If you want to increase your chances of being able to enforce your contract with your Chinese counter-party, you should do the following, at the very minimum:
1. Have a written contract.
2. Have that written contract be in Chinese.
3. Have that written contract clearly describe how disputes are to be resolved and pick the right forum for those disputes.
4. Have that written contract set out in excruciating detail what the Chinese company must do to be in compliance with the contract;
5. Set out the liquidated damages the Chinese company must pay if it fails to comply with the contract.
6. Make sure the Chinese company signs AND seals your contract.
This post is going to focus on the signing/sealing requirement, because it matters and because Western companies too often get this wrong.
In many countries, including the United States, apparent authority is a broad concept. Grossly simplified, it means that if an employee reasonably looks as though he or she has authority to enter into a specific contract on behalf of the company, the company will be bound by that contract. Here is an example. At my law firm, our legal assistants and paralegals are free to order office supplies in fairly small increments — maybe USD$50 to $300 at a time and our law firm always pays the bills from these orders. Now suppose my law firm were to refuse to pay a $75 bill tomorrow by claiming we never authorized the order. What would happen under U.S. law? The office supply store could sue us and it would surely win because my law firm essentially told them by our actions that our legal assistants and paralegals have authority to make such orders on our behalf. But what if one of our legal assistants ordered $50,000 in computer equipment sent to their house? Would we have to pay? Almost certainly not, because we never did anything that would lead a reasonable office supply store to believe that was okay.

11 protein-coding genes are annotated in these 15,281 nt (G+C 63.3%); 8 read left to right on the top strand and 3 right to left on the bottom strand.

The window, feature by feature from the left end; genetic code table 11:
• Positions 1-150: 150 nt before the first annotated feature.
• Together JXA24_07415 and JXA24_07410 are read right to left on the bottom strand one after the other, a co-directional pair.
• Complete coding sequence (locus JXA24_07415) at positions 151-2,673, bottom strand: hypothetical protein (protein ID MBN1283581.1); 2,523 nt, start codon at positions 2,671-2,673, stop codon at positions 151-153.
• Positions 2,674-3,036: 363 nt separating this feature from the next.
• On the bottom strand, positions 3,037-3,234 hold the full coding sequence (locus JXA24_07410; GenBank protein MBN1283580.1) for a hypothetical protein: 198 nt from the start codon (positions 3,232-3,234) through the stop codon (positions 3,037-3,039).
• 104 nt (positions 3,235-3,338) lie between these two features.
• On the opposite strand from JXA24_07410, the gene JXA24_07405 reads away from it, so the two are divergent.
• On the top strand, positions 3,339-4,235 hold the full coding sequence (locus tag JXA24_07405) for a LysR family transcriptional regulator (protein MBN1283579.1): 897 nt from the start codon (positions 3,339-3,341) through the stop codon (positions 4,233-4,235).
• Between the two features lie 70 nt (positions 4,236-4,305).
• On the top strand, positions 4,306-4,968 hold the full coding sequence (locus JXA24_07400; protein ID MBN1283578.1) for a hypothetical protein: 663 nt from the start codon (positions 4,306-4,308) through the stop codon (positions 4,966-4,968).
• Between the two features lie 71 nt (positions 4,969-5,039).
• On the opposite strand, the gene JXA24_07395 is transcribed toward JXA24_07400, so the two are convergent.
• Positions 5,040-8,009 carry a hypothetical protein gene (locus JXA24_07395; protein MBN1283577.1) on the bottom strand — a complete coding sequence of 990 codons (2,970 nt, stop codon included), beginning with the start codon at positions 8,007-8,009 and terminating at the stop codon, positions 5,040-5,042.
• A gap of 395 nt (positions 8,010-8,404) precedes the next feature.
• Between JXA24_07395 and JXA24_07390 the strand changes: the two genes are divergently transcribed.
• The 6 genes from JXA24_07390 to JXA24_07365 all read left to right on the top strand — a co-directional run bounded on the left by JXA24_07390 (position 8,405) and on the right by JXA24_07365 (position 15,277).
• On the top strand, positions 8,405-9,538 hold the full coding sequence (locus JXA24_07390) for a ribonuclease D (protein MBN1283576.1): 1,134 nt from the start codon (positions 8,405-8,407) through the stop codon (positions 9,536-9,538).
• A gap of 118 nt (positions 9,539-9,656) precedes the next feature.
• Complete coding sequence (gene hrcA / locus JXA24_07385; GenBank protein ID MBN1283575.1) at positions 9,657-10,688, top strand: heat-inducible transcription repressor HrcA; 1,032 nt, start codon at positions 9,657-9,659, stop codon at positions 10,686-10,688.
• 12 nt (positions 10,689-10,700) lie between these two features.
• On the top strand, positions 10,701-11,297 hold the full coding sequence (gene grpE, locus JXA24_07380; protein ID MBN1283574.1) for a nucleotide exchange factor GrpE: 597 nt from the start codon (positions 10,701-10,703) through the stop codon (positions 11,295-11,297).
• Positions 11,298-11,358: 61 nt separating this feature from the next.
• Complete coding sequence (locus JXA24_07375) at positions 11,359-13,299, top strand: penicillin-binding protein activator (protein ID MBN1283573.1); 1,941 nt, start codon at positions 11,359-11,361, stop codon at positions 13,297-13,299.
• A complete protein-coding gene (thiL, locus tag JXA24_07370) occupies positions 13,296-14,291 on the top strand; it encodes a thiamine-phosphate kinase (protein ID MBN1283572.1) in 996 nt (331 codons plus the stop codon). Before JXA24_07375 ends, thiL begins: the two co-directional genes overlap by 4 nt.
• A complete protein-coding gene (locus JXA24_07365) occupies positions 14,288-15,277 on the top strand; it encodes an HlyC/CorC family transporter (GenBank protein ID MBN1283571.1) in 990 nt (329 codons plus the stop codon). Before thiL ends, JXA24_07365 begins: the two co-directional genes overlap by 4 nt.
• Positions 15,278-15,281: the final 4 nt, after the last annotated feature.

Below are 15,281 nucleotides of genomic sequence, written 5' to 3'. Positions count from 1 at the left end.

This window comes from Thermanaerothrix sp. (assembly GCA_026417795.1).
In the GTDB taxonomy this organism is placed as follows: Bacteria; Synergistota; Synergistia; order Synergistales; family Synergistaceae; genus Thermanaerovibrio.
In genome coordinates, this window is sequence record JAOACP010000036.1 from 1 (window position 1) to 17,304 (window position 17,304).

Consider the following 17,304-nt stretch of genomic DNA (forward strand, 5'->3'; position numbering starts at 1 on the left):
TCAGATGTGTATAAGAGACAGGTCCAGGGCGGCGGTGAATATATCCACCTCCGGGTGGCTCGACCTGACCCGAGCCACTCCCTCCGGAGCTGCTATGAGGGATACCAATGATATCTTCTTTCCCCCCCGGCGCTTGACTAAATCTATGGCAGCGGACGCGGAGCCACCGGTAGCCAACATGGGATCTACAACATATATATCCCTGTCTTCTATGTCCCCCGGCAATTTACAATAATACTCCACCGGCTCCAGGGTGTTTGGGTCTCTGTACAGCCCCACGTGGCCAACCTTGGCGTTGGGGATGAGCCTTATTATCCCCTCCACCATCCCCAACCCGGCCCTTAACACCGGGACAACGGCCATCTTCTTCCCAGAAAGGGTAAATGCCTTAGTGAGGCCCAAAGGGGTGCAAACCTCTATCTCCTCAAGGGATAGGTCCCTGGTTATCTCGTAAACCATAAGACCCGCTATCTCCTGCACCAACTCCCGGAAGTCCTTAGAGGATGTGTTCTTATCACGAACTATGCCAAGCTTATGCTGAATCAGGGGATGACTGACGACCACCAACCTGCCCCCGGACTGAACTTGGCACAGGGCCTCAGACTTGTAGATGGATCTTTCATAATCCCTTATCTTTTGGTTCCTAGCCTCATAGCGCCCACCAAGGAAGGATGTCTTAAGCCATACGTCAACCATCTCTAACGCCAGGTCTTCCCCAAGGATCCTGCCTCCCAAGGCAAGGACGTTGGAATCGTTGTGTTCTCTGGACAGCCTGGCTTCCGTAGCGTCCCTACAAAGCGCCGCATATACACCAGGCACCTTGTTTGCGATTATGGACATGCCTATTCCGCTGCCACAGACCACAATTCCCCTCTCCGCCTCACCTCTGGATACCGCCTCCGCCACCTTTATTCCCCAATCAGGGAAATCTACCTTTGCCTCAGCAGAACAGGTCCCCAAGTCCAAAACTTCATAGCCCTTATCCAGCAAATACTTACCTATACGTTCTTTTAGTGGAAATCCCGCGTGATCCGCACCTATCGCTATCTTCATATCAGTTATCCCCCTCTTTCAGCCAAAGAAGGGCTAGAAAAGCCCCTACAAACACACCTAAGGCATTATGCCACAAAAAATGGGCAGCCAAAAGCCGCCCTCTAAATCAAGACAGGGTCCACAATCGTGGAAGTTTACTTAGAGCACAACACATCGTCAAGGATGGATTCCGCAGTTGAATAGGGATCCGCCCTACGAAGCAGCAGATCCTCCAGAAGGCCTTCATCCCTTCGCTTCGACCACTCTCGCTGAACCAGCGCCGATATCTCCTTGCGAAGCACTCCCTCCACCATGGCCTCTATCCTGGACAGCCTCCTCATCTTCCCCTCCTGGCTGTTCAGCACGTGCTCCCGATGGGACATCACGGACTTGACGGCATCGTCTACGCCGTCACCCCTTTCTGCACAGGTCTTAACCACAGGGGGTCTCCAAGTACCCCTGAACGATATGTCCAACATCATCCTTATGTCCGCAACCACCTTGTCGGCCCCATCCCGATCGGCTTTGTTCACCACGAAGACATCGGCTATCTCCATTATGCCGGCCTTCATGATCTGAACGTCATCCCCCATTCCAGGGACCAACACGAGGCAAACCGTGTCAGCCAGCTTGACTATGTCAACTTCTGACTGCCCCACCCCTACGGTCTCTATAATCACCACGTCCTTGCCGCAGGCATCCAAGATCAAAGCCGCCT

But that is the United States.
China has a much more limited apparent authority concept that is so prone to dispute that you would be better off pretending it does not exist.
For written contracts in China to be effective, one of the following must be true:
1. The company’s legal representative signed it. Chinese law provides that a company’s legal representative has apparent authority to bind the company. This means that even if that representative lacks actual authority to bind the company (maybe because the board of directors or the shareholders never gave the representative authority to contract with you), the legal representative’s signature will bind the company. There is, however an exception to this and that is when you know the legal representative lacks the authority to bind the company.
2. The contract is appropriately sealed/chopped. An appropriate seal (or chop) is applied to the contract. It does not matter who applies the seal, so long as it is the right seal. This means it must be sealed either with a contract seal that sets forth the name of the company or, as is more common, with the Company Seal. Each Chinese company has only one company seal (no copies).
Chinese companies are notorious for trying to get out of contracts by claiming they never actually signed them or that they were signed without the proper authority and so if your contract is big enough and important enough, you should consider doing some or even all of the following to minimize even further the likelihood of the Chinese company seeking to get out of your contract:
1. Get a signature from the Chinese company’s legal representative on your contract. Of course, you must first confirm from the company’s business license who exactly is the company’s legal representative.
2. Get a resolution from the Chinese company’s board explicitly approving your contract and authorizing the legal representative to sign it.
3. Get the Chinese company seal or the company’s contract seal on your contract.
And if you do not understand Chinese contract signing authorizations and seals, you probably should enlist the aide of someone who does.